The Neurobiology of Depression – Depression and the Brain
Major Depressive Disorder: it isn’t just “all in your head.”
This paper discusses seven research areas relating to the neurobiology of major depressive disorder (MDD). In other words, it talks about the biological evidence of depression, mental illness. It discusses the strengths and weaknesses of biological theories of depression via evidence and aims to point out some of the reasons our current treatment isn’t as successful as it should be. Hasler’s article talks about the neurobiology of mental illness and how depression treatment effects that neurobiology.
The paper cites 88 other studies and was published in the Journal of World Psychiatry in 2010. It’s pretty educational.
Neurobiology of Depression – Depression Is In the Brain
The neurobiology (biology of the brain) of major depression research areas discussed include:
- Psychosocial stress and stress hormones
- Neurotransmitters such as serotonin, norepinephrine, dopamine, glutamate and gamma-aminobutyric acid (GABA)
- Neurocircuitry (neuroimaging)
- Neurotrophic factors
- Circadian rhythms
(That brain scan for mental illness stuff I mentioned a little while ago is covered in more detail in the article.)
Biological Evidence for Depression Layperson’s Articles Available
I wrote a layperson’s version of the article on Breaking Bipolar at HealthyPlace: Biological Evidence for Depression – Mental Illness exists, part 1 and part 2. I take out the big words and try to explain the crux of central ideas in English rather than scientist. (And if you’re super lazy, there is a table in the article that summarizes the neurobiological theories of depression along with their strengths and weaknesses.)
Here are a couple of notes that didn’t make the Breaking Bipolar article.
Aspirin May Make Antidepressants Work Faster
This very small cited study suggests acetylsalicylic acid (ASA) (also known as aspirin) taken with a selective serotonin reuptake inhibitor (SSRI antidepressant) can make antidepressants work more quickly. This is pre-clinical data so it may end up meaning nothing, but it is interesting. It’s discussed in Stress Hormones and Cytokines section of Hasler’s article.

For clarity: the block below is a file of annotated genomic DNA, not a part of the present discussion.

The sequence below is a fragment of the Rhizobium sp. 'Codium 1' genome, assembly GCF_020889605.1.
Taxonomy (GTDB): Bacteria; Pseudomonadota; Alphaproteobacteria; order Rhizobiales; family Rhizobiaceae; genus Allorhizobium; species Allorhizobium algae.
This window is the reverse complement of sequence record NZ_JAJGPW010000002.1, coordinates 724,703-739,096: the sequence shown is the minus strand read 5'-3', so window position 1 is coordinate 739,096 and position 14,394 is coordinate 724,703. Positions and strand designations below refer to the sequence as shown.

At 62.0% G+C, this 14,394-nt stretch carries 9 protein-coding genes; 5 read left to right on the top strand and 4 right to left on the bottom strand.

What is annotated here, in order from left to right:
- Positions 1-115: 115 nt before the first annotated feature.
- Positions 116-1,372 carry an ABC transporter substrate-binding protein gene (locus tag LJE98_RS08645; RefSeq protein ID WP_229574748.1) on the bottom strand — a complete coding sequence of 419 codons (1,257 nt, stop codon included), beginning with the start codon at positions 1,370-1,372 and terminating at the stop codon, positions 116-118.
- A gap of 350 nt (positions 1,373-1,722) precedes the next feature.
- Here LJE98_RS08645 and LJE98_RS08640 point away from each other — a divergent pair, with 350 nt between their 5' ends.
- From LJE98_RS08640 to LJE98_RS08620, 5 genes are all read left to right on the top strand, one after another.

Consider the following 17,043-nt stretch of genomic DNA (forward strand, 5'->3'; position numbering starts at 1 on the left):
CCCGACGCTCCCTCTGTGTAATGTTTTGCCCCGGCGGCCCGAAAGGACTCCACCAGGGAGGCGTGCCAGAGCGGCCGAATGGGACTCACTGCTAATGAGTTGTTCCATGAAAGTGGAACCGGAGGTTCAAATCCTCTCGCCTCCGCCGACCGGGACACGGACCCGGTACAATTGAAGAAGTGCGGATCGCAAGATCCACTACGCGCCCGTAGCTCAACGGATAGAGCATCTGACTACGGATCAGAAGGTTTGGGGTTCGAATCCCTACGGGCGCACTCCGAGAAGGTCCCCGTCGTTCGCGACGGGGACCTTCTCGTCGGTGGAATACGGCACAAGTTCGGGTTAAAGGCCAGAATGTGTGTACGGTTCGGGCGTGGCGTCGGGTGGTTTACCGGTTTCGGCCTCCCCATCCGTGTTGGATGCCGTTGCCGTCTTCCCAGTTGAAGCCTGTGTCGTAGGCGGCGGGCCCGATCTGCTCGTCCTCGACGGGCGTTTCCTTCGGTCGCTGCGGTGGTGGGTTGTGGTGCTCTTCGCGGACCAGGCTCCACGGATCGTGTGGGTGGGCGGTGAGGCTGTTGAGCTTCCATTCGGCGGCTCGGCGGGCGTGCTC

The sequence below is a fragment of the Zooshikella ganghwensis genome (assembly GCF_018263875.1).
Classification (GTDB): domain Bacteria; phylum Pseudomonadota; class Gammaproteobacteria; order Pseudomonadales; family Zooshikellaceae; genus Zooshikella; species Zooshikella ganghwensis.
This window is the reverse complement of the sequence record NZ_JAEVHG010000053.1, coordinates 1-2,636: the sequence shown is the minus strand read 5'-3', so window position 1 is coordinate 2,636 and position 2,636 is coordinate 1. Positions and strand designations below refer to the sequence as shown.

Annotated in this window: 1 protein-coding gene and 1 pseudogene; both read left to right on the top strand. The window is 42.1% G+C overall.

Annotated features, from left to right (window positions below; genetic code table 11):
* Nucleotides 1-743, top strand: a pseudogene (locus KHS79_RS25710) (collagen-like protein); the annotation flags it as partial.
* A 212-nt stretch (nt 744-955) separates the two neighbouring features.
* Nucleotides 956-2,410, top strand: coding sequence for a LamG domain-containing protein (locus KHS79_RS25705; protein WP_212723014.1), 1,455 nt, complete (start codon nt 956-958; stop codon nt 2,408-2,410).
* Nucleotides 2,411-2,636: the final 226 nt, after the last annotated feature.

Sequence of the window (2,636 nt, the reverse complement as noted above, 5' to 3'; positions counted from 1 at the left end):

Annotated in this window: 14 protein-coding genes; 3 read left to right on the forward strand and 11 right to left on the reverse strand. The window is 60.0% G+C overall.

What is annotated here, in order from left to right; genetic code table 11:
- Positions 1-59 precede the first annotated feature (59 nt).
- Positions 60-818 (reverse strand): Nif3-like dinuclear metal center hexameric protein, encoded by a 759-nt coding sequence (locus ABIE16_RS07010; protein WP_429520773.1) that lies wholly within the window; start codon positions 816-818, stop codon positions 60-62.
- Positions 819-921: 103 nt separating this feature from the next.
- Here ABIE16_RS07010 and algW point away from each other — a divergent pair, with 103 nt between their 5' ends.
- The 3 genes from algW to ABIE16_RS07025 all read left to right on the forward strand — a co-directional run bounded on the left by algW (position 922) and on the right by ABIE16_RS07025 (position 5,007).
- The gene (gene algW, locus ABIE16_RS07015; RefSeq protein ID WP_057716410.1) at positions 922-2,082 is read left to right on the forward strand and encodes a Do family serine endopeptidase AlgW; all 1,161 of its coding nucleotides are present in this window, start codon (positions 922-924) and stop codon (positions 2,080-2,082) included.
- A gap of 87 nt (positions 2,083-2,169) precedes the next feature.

Protein Involved in Stress Response, Neurogenesis and Depression
(How do Antidepressants Encourage Brain Cell Growth?)
Consistently, studies show parts of untreated depressed brains shrink, but we don’t really know why. We also know antidepressants (and electroconvulsive therapy) increase neurogenesis (making of new brain cells) but again, we aren’t sure why.
Hasler’s article discusses glucocorticoid receptors. It mentions their possible role in depression, specifically, in The Neurotrophic Hypotheses of Depression section it mentions glucocorticoid neurotoxicity as a possible mechanism of brain volume loss seen in depression.
Interestingly enough, scientists have just figured out the glucocorticoid receptors are essential for neurogenesis and they “turn immature stem cells into adult brain cells.” And what’s more, antidepressants activate these glucocorticoid receptors.
Why Care About Biological Evidence of Depression?
The answer to this one is pretty obvious if you read the comments here: people think mental illness, depression, bipolar don’t exist as diseases. People think mental illness isn’t biological. People think there is no evidence of physical mental illness. People say there is no science behind mental illness. People say there is no science behind mental illness treatment.
Well, they’re just wrong.
I recommend you read the whole paper, or read my layperson’s translation. Reading about the real studies, the real people, the real images and the real research behind the biology of mental illness brought me back to reality.
Mental illness exists. Depression exists. It’s not just you. It’s just your brain.
About Natasha Tracy
Natasha Tracy is an award-winning writer, speaker and consultant from the Pacific Northwest. She has been living with bipolar disorder for 18 years and has written more than 1000 articles on the subject.